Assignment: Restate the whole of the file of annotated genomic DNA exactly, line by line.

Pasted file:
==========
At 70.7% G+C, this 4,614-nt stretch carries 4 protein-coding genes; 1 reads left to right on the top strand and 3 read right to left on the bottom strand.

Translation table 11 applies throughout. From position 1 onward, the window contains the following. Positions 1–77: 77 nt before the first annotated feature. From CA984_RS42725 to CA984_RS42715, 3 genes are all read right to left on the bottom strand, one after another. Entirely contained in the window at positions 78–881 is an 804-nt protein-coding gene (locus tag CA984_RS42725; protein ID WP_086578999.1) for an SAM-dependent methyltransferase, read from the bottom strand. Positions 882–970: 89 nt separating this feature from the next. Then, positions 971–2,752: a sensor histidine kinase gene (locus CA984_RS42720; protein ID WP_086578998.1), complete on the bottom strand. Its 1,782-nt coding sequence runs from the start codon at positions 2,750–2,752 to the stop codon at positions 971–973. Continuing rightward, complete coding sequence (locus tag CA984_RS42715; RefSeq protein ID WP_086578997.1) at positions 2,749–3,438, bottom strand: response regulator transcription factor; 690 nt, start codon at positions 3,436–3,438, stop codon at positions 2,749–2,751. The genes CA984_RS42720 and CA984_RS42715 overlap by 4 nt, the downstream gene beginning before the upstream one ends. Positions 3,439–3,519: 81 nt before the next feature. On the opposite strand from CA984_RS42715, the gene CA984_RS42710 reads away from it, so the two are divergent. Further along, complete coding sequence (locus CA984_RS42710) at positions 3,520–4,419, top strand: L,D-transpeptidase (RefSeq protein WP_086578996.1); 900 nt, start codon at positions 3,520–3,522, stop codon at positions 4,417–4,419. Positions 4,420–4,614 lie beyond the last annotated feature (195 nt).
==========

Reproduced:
At 70.7% G+C, this 4,614-nt stretch carries 4 protein-coding genes; 1 reads left to right on the top strand and 3 read right to left on the bottom strand.

Translation table 11 applies throughout. From position 1 onward, the window contains the following. Positions 1–77: 77 nt before the first annotated feature. From CA984_RS42725 to CA984_RS42715, 3 genes are all read right to left on the bottom strand, one after another. Entirely contained in the window at positions 78–881 is an 804-nt protein-coding gene (locus tag CA984_RS42725; protein ID WP_086578999.1) for an SAM-dependent methyltransferase, read from the bottom strand. Positions 882–970: 89 nt separating this feature from the next. Then, positions 971–2,752: a sensor histidine kinase gene (locus CA984_RS42720; protein ID WP_086578998.1), complete on the bottom strand. Its 1,782-nt coding sequence runs from the start codon at positions 2,750–2,752 to the stop codon at positions 971–973. Continuing rightward, complete coding sequence (locus tag CA984_RS42715; RefSeq protein ID WP_086578997.1) at positions 2,749–3,438, bottom strand: response regulator transcription factor; 690 nt, start codon at positions 3,436–3,438, stop codon at positions 2,749–2,751. The genes CA984_RS42720 and CA984_RS42715 overlap by 4 nt, the downstream gene beginning before the upstream one ends. Positions 3,439–3,519: 81 nt before the next feature. On the opposite strand from CA984_RS42715, the gene CA984_RS42710 reads away from it, so the two are divergent. Further along, complete coding sequence (locus CA984_RS42710) at positions 3,520–4,419, top strand: L,D-transpeptidase (RefSeq protein WP_086578996.1); 900 nt, start codon at positions 3,520–3,522, stop codon at positions 4,417–4,419. Positions 4,420–4,614 lie beyond the last annotated feature (195 nt).